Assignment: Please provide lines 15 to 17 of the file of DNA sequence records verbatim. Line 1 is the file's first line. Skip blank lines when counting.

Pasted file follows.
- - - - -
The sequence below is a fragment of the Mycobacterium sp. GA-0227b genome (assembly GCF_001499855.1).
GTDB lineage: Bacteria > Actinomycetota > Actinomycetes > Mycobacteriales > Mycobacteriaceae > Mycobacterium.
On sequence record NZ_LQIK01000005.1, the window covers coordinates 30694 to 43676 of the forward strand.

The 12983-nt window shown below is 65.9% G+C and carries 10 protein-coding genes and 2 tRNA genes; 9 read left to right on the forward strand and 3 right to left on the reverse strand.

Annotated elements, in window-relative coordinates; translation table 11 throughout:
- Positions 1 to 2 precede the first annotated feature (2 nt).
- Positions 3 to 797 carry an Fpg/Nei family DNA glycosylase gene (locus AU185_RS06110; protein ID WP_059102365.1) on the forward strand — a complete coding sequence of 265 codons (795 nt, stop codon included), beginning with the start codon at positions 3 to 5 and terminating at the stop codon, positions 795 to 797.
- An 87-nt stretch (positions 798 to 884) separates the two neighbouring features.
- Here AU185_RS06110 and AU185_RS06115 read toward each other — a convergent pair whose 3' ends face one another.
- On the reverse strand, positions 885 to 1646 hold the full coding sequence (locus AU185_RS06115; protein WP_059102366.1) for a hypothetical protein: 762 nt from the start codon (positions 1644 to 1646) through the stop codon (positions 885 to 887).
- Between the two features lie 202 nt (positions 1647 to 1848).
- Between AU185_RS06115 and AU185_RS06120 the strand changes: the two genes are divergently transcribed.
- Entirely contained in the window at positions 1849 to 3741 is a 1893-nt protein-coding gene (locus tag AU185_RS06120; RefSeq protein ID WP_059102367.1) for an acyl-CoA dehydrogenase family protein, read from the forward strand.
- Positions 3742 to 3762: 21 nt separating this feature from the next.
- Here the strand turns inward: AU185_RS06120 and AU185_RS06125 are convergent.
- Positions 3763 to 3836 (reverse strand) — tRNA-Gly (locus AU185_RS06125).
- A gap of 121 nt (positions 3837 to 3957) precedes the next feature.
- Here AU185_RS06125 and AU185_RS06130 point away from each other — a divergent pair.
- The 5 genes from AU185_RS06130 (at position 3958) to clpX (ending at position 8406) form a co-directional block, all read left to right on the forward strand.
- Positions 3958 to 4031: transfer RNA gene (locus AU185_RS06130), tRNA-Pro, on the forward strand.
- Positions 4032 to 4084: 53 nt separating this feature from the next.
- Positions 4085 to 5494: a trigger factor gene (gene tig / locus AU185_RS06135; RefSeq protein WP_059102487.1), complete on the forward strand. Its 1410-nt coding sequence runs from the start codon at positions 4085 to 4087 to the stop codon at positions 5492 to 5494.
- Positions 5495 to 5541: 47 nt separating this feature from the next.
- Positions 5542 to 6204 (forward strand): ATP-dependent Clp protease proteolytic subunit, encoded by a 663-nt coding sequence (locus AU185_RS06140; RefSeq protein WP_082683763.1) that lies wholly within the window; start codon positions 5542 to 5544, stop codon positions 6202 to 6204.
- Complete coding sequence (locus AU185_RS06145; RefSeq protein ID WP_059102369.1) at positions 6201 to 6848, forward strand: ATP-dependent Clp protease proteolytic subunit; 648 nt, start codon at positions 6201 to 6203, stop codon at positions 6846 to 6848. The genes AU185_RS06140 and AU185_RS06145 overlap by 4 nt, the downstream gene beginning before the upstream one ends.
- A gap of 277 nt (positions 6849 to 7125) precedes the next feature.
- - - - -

- Here the strand turns inward: AU185_RS06120 and AU185_RS06125 are convergent.
- Positions 3763 to 3836 (reverse strand) — tRNA-Gly (locus AU185_RS06125).
- A gap of 121 nt (positions 3837 to 3957) precedes the next feature.